Again, the Federal Circuit court disagreed with the ABPA. The court said that Ford could have claimed its design applied to the entire truck, but instead chose to protect individual components. Just because Ford had sold the components as a part of an F-150 truck originally, the design patents covering the individual components are not exhausted by the sale of the original vehicle.

The Federal Circuit court decided that just because the components covered by Ford’s patents may require replacement does not compel a special rule in relation to replacement of those components.   On that basis the Court said that the designs for Ford’s hood and headlamp were distinct patents and to make use of the designs without Ford’s authorisation is to infringe.

In Europe and the UK, spare parts are eligible for registered design protection but the rights are restricted to some extent by the statutory exceptions for parts of complex products which ‘must match’ other parts of the complex product (e.g. body panels), and products dictated solely by technical function, as well as the ‘repair provision’ in Europe (Article 110 CDR) which states that ‘protection as a Community design shall not exist for a design which constitutes a component part of a complex product used within the meaning of Article 19(1) for the purpose of the repair of that complex product so as to restore its original appearance’.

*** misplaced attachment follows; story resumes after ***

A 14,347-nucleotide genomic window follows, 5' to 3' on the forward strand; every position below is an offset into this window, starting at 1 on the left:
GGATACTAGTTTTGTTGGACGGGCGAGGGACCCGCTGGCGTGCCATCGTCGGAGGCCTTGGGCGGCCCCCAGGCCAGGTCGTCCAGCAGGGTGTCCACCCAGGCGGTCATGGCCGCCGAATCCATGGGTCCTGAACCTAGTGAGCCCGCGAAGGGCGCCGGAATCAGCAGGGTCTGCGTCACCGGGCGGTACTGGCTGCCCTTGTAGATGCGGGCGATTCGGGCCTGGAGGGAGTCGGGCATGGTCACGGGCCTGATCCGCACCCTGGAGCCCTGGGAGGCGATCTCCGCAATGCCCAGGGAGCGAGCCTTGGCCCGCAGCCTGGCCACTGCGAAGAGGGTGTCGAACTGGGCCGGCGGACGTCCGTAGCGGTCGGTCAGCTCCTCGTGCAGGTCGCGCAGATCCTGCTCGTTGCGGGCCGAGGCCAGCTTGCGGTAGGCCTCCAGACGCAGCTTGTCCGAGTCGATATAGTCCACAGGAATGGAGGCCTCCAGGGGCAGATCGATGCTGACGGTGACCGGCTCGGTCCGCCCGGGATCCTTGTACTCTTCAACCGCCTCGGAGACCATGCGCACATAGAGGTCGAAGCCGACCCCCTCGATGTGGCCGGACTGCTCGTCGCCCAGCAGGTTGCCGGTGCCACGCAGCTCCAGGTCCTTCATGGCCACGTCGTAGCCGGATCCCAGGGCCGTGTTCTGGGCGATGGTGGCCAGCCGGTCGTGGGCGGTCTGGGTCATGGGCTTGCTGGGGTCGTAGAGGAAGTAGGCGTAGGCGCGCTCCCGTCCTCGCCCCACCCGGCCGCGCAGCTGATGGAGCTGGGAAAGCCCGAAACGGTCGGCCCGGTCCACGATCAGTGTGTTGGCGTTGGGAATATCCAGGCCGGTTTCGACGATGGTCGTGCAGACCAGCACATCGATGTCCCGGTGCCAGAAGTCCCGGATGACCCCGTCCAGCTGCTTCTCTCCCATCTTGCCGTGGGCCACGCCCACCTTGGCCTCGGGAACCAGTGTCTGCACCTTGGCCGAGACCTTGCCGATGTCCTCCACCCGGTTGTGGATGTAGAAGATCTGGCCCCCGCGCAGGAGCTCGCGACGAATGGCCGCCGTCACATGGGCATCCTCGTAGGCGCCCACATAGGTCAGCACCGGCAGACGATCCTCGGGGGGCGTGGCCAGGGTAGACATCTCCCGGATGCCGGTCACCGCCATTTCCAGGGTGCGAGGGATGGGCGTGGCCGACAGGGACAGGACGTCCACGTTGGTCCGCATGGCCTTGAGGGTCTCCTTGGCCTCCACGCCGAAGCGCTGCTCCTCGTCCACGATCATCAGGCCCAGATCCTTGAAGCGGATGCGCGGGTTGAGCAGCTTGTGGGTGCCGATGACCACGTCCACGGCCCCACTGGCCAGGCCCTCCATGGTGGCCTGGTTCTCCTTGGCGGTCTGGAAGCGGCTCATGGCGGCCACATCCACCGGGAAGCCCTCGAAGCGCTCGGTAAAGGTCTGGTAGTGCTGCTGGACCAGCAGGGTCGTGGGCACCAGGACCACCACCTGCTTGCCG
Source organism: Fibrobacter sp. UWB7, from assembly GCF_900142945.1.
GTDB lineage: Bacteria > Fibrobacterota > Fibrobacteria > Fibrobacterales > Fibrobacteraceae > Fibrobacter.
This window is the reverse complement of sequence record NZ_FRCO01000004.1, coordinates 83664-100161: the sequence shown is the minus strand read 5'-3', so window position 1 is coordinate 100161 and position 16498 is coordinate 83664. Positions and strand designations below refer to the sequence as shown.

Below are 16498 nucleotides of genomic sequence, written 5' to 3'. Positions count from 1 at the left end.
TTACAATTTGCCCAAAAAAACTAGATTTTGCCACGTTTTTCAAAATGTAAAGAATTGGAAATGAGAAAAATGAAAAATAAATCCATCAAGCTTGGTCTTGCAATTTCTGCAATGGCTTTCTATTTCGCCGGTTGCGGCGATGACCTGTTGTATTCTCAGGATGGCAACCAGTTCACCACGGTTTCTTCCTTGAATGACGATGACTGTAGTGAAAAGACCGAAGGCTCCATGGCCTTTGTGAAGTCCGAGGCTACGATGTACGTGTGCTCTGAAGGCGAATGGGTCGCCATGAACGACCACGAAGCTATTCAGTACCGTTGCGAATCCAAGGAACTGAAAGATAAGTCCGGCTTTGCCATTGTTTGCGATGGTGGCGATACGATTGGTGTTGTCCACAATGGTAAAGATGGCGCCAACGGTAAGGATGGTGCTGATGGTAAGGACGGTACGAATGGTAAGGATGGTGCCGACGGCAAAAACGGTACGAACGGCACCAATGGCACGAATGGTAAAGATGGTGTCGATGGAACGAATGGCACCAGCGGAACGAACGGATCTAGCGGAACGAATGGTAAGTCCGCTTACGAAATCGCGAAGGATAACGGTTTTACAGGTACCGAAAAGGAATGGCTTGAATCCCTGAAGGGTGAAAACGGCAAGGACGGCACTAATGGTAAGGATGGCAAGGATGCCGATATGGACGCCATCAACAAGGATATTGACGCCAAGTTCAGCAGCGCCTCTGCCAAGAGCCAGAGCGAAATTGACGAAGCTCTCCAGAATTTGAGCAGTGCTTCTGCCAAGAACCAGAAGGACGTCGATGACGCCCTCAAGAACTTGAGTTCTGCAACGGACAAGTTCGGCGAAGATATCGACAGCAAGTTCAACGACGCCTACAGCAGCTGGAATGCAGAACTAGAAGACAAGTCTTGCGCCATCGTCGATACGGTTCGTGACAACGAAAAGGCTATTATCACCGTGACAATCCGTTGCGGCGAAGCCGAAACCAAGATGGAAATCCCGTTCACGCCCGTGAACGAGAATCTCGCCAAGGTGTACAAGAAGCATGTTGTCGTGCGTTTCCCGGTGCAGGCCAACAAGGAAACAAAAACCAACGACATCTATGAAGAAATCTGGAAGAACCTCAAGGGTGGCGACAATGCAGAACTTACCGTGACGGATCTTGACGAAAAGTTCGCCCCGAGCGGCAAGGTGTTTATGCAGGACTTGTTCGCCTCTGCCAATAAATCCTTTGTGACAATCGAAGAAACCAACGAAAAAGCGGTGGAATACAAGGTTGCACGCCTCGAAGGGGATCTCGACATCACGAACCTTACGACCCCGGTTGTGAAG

Over the years since its introduction, the ‘repair provision’ in Europe has been tested in relation to allow wheels, where copies were held to infringe, with the court stating that the manufacturer of the spare part must show an ‘objective necessity’ to imitate the original part and the exception only applies where a manufacturer produces a replacement part for the purpose of repair of the complex product.  Additionally, the narrowness of the exclusion for products dictated solely by technical function has been confirmed by the courts, requiring, in short, that no aesthetic consideration has been given by the designer to the visual appearance of the design in question.


The outcome of the appeal enforces the position that US design patents can be used by manufacturers to protect the aesthetic design of parts of their vehicles. A design patent and corresponding registered designs outside USA can be an important tool allowing the manufacturer to protect what is often a significant investment in design of a product, particularly where the aesthetics of the product are important.

All in all, the decision is a resounding endorsement of the use of design patents in the automotive industry in the US in particular but also in the protection of ornamental designs for products generally.

The original US decision can be found here.

If you would like advice on seeking design protection, please get in touch to speak to one of our design experts.

Wilson Gunn